A group of dwarf irises in the sort of terrain they prefer

A group of dwarf irises in the sort of terrain they prefer


Irises – it has to be said, probably the taller species – have impressed us humans for a long time. The upstanding slim pointed leaf-blades have reminded all cultures of spears and swords: the yellow flag iris is called Jacob’s sword in English, and other names such as segg and gladdon or gladwyn betray repectively Anglo-Saxon and Celtic words for swords too. The blue or white irises seen often here on banks and in ditches are Iris germanica, called la cotèla (knife) or la cotelassa (dagger) in Occitan. I think that’s one reason why I prefer the smaller, less warlike dwarf iris – ‘nail-scissor iris’ wouldn’t have the same belligerent ring to it.

The large species have showy flowers, of six tepals (the name used for the similar petals and sepals in this family of plants) carried on long stems, and perhaps for these reasons they were sacred to the ancient Egyptians who used a symbolic representation of the plant on the first sceptres, and they also appear in pictures and artefacts from Babylon.

The Greek goddess Iris portrayed on a drinking vessel

The Greek goddess Iris portrayed on a drinking vessel

The name iris means rainbow in Greek, and it is supposed that the plant was so christened because of the range of vivid colours in each flower, as well as between varieties and species. Greek mythology includes the goddess Iris, who acts as a messenger for the gods, particularly Zeus and Hera, when they need to communicate between each other or with mortals. This may be because the rainbow seems to connect heaven and earth. There are two statues of Iris among the Elgin marbles.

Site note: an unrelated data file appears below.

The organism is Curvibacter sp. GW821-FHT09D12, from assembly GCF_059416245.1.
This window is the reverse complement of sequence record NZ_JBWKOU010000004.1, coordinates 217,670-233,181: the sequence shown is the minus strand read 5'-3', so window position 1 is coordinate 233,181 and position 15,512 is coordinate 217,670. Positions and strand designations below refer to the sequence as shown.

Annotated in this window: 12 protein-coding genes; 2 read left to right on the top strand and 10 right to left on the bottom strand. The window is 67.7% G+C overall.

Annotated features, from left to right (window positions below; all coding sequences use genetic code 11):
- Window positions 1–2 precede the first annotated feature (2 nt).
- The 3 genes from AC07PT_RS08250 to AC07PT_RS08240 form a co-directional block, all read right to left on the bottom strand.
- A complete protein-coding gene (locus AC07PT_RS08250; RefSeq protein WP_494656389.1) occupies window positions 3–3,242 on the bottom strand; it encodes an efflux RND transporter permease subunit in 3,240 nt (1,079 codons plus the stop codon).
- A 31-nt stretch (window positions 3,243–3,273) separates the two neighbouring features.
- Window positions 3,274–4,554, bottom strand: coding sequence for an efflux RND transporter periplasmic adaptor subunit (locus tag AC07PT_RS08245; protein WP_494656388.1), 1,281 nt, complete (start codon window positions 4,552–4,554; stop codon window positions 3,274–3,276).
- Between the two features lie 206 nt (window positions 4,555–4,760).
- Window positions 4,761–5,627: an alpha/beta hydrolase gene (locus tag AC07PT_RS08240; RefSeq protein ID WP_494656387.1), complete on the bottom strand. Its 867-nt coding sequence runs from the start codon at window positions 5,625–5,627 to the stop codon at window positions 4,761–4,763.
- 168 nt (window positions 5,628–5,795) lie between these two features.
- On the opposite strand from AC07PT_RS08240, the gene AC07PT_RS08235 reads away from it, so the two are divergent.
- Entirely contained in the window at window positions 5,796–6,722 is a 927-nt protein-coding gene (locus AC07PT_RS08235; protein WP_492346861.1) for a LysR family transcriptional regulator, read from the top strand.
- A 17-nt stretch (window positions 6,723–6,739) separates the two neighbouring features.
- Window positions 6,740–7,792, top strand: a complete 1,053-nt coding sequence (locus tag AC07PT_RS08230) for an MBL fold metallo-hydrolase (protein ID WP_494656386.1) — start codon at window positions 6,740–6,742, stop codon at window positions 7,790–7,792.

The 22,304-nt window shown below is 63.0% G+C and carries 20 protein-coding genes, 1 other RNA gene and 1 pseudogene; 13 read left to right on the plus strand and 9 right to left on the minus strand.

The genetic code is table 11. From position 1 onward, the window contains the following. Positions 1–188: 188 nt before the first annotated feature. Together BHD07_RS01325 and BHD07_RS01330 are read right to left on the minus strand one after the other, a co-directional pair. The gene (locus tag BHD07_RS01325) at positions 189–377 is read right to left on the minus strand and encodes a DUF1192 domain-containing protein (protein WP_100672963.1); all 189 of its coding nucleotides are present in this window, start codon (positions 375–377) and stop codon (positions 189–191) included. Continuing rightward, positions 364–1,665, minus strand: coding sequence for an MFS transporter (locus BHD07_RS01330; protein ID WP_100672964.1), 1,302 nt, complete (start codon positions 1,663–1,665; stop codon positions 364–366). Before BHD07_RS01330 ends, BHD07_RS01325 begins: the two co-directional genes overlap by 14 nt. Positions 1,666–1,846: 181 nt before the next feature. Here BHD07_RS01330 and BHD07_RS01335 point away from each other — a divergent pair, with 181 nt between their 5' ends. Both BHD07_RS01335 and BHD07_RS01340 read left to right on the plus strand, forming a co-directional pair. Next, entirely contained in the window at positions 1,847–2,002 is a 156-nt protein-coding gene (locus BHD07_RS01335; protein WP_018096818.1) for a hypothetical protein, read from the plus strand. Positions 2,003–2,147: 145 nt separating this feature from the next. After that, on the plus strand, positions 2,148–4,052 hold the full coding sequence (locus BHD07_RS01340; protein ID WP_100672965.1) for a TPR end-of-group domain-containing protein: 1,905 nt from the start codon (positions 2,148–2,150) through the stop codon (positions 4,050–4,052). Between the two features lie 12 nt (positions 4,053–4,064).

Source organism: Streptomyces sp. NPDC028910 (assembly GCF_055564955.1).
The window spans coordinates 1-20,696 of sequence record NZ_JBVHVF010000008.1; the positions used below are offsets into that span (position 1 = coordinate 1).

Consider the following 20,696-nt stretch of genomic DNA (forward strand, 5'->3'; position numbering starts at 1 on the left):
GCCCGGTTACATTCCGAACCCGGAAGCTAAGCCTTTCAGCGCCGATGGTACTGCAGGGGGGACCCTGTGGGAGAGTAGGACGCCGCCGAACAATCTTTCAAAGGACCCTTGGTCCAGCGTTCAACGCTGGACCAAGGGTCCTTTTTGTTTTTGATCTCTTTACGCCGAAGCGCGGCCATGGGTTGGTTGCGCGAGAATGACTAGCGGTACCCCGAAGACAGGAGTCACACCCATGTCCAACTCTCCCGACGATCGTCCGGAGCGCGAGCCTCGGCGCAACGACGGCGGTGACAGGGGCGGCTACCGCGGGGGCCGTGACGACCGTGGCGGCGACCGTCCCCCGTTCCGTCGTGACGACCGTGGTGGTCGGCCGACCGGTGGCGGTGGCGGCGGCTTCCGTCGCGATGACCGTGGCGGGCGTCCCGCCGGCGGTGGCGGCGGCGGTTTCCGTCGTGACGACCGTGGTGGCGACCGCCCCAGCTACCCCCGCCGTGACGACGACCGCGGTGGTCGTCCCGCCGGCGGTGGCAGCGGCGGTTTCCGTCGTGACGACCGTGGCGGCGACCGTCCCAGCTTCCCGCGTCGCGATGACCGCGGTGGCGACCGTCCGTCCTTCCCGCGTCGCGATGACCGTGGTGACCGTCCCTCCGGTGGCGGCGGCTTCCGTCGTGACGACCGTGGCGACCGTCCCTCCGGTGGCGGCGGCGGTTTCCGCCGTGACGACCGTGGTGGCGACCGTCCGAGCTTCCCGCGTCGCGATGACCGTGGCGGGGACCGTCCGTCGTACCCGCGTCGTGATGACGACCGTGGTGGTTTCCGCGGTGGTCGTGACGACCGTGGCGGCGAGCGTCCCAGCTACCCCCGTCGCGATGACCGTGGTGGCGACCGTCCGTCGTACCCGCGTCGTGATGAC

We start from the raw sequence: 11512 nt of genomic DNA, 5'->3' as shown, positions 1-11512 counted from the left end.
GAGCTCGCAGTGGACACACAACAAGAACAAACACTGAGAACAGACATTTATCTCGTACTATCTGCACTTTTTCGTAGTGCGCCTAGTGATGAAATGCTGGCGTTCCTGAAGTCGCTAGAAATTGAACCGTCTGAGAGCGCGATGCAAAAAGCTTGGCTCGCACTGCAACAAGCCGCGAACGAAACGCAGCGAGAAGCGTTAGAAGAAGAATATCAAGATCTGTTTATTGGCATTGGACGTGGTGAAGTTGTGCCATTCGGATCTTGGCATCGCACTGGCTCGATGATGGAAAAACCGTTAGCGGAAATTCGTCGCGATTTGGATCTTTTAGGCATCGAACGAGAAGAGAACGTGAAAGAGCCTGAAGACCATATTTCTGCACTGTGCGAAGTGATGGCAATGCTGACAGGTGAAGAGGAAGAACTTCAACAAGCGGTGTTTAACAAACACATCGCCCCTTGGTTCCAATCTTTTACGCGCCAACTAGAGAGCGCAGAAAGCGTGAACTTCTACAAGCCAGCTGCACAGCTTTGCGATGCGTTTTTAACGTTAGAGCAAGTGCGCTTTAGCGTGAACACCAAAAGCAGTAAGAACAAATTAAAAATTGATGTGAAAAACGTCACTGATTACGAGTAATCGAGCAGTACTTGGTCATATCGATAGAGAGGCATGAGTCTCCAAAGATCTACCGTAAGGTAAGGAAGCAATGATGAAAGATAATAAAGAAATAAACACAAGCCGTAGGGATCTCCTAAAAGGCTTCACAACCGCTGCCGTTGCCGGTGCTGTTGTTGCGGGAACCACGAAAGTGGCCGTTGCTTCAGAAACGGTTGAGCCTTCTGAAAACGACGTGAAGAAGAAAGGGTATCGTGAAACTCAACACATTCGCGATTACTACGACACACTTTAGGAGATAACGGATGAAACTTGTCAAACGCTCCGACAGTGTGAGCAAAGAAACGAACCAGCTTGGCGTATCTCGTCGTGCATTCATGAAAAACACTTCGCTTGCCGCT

Exactly when the plant acquired its present name is not clear – the term iris is used by Pliny the Elder (23-79 CE) in his Natural History, in which he describes in detail the cultivation of irises in northern Europe for their magical and medical properties. Three months before harvesting, the ground around the plant was soaked in honeyed water, and three circles were drawn around it with the point of a sword.

But then this name seems to have been forgotten, and until the 16th century they were commonly given either the sword-names listed above, or fleur de lis or flower de luce. One explanation for the latter is because the yellow flag iris, Iris pseudacorus, grew plentifully by the river Luts (or Lits) in what is now southern Belgium, and a symbolic representation of three of its tepals was adopted by Gaulish and Germanic kings as the well-known heraldic symbol of the fleur-de-lys. It became the emblem of the French royalty since Louis VII, so identified with the royal cause that anyone wearing the flower after the French Revolution was likely to be sent to the guillotine. Napoleon substituted the bee as a national emblem.

The flower pushing its way between stones

The flower pushing its way between stones


The dwarf iris is a tough customer, native to the Mediterranean region of France since it positively thrives in heat, drought, and on poor limestone soils. It’s often dug up for transplanting to gardens, but conditions there may well be too rich for it. In the garrigue you often find it among patches of rock and stone chips where no other plant can get a foothold.
Blue flames

Blue flames


I have other, more personal reasons for my attachment to this flower. It was in a patch of garrigue near M’s house that I first saw a carpet of these flowers, lighting up the hillside like flames, so they remind me of walks we’ve taken together. So to accompany this post, why not Georgie Fame and the Blue Flames, because if M asked me if everything is OK, I’d say ‘Yeh, Yeh’.


Size isn’t everything

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Who put the Oc in Rock?*